A North Wales Alpine Gardener's Diary
This entry: Mid-April at Bod Hyfryd - Entry 19
As I said elsewhere, spring gallops on apace and there is so much to see and so little time before all is gone for another year, for the alpine garden is primarily a spring garden, at least for me.First, a couple of general views to give an idea of what the garden looks like at this time of year:
View from the house towards the sea
View towards the house from the lower garden
The view towards the alpine area from the lower ga
The lower garden with Rhododendron 'King George'
A view across the scree beds and pond to the Alpin
Now for a few of the individual plants that you might like to see:
Gentiana acaulis 'Belvedere'
This patch of Gentiana acaulis 'Belvedere' is probably about 7 years old, and as you can see it is a free-flowering cultivar, by no means universally the case where the spring trumpet gentians are concerned! So if you have a clump or clumps of some other cultivar that never flowers, or only sparsely, turf it out and get one that does, the best way of assuring this being to choose the plant(s) when in bloom. Give it full sun and a well drained but quite rich soil and the rest should follow. As you can see, unlike their autumn flowering Asiatic cousins the European spring-flowering gentians do not need dividing every couple of years to thrive, although they no doubt benefit from lifting and splitting occasionally.
Nearby is a large old plant of Daphne collina that never fails to perform and so far (touch the biggest chunk of wood available!) it has not succumbed to the 'sudden death' syndrome that has struck several of my other old daphnes around the garden. This must be one of the most distressing disease to strike in an alpine gardeners demesne, because daphnes are choice (and therefore expensive), wonderful, and often hard to replace. To my knowledge the cause is mysterious (although soil-dwelling nematodes have sometimes been implicated), and once the plant starts to die off, which usually involves the death of individual branches, spreading throughout the plant, it is quick and unstoppable. This being the case it is obviously a good idea to have a constant stock of replacement plants raised from cuttings in reserve, but needless to say I am not that organised, However, I do raise a few cuttings of most of my daphnes from semi-hardwood cuttings each year and I'll talk a bit more about that at the appropriate time (June/July). In my experience D. collina is not one of the readier rooters.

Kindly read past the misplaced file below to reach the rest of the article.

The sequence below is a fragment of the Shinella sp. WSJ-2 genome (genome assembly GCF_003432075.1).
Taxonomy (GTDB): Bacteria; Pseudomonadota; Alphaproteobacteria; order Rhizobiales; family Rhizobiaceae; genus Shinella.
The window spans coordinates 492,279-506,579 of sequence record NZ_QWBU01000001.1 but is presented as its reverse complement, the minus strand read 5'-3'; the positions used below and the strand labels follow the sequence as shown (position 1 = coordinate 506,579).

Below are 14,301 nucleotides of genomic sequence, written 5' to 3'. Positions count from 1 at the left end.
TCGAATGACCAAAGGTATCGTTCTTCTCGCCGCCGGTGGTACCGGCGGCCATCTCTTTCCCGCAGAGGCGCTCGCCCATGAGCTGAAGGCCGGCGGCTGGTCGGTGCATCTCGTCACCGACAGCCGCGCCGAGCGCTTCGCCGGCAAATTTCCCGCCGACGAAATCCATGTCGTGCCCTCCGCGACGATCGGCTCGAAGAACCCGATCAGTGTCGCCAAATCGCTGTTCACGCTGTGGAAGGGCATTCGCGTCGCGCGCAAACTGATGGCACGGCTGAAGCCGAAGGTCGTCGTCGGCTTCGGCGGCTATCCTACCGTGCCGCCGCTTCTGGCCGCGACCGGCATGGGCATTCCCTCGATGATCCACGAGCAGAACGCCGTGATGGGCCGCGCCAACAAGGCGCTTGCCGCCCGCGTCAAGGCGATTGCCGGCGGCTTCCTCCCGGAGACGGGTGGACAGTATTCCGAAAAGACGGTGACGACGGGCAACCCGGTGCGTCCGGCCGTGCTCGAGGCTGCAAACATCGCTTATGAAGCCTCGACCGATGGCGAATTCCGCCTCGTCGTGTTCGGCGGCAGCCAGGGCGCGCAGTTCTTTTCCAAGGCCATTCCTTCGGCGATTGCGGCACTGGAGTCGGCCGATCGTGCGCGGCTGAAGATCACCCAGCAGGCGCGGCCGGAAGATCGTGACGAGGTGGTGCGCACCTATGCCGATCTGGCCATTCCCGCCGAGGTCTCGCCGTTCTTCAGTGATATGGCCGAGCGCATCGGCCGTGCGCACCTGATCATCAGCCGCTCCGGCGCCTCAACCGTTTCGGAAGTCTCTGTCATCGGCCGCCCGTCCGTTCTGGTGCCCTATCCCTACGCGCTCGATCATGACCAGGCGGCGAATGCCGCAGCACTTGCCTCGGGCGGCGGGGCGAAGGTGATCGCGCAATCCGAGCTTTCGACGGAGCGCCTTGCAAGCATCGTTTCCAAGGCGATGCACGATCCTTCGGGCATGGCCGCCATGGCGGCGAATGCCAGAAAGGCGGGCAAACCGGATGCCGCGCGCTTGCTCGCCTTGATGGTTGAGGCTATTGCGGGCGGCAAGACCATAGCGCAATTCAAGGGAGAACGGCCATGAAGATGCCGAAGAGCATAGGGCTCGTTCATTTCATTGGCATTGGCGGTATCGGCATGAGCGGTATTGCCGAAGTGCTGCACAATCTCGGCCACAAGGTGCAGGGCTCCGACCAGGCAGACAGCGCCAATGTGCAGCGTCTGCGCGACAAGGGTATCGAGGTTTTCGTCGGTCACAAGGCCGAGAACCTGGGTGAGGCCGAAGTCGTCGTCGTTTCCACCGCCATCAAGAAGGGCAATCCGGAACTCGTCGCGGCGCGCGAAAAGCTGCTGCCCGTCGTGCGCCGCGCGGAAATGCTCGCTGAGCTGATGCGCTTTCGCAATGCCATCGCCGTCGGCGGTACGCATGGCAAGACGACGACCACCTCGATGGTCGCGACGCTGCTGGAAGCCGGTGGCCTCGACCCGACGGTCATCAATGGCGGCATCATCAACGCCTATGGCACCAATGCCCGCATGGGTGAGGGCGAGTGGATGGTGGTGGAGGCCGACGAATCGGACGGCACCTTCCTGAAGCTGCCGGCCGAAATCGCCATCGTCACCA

For those of you with an inquisitive disposition, the writing on the metal plaque reads, "He who plants a garden plants happiness, Chinese proverb", a present from my elder daughter.
I love my rhododendrons, dwarf or otherwise, species or hybrids, and this is one of the best early yellow dwarfs here.
This is larger although still only 1m x 1m after 15 years from seed. I am particulalrly pleased with it this year as it has not suffered from the disease aptly known as 'bud blast', which afflicts many rhododendrons in many years, and this one in most in my garden., causing the buds to turn blackish and ugly just when you want to see them opening. Although bud blast is a fungal disease, it is generally accepted that spraying with a fungicide is ineffective. The spores are apparently spread by leaf hoppers that are most active on sunny days from about June to August, but I have never seen them. Anyway, when the buds of Rh. johnstoneanum are spared the resulting flowers are a joy to behold.
This is a good early species red which glows in the spring sunshine
And finally as far as rhododendrons are concerned, for now, a close-up view of Rhododendron virgatum to show the unusual feature of the flowers being borne in the leaf axils along the stems rather than in clusters at the stem apices. This plant was given to me by the late Dr George Smith, whom many of you will remember; I can't look at it without remembering him tucking into Pam's cream sponge cakes when he came to visit and waxing poetic about their guality, usually while showing me slides from his latest Himalayan trip in a hand-held viewer.
Paeonia cambessedesii 'Dwarf Form'
A very different plant, but another kind gift from a good and very generous plantsman, is the dwarf form (are there several different ones?) of Paeonia cambessedesii, given to me by Brian Burrow. I have this growing in a raised bed in what passes for an alpine house, and it has flowered for the first time this year. The normal form, which I also love, is about 50cm x 50 cm after 15 years, but this little fella is only 25 cm high, with flowers in proportion - lovely!
Paeonia mascula subsp. russoi
Another paeony species that is flowering for the first time, from AGS seed in a semi-shaded spot in the garden, is Paeonia mascula subsp. russoi, named for the Sicilian priest/botansist Father Joachim Russo. It is quite short and compact (about 30 cm high) and I like the colour of the flowers.
Pulsatilla 'Budapest Blue Seedling'
I showed this in bud in my March diary to illustrate the densely hairy emerging buds, here it is in full flower, a fitting end, I think, to this entry.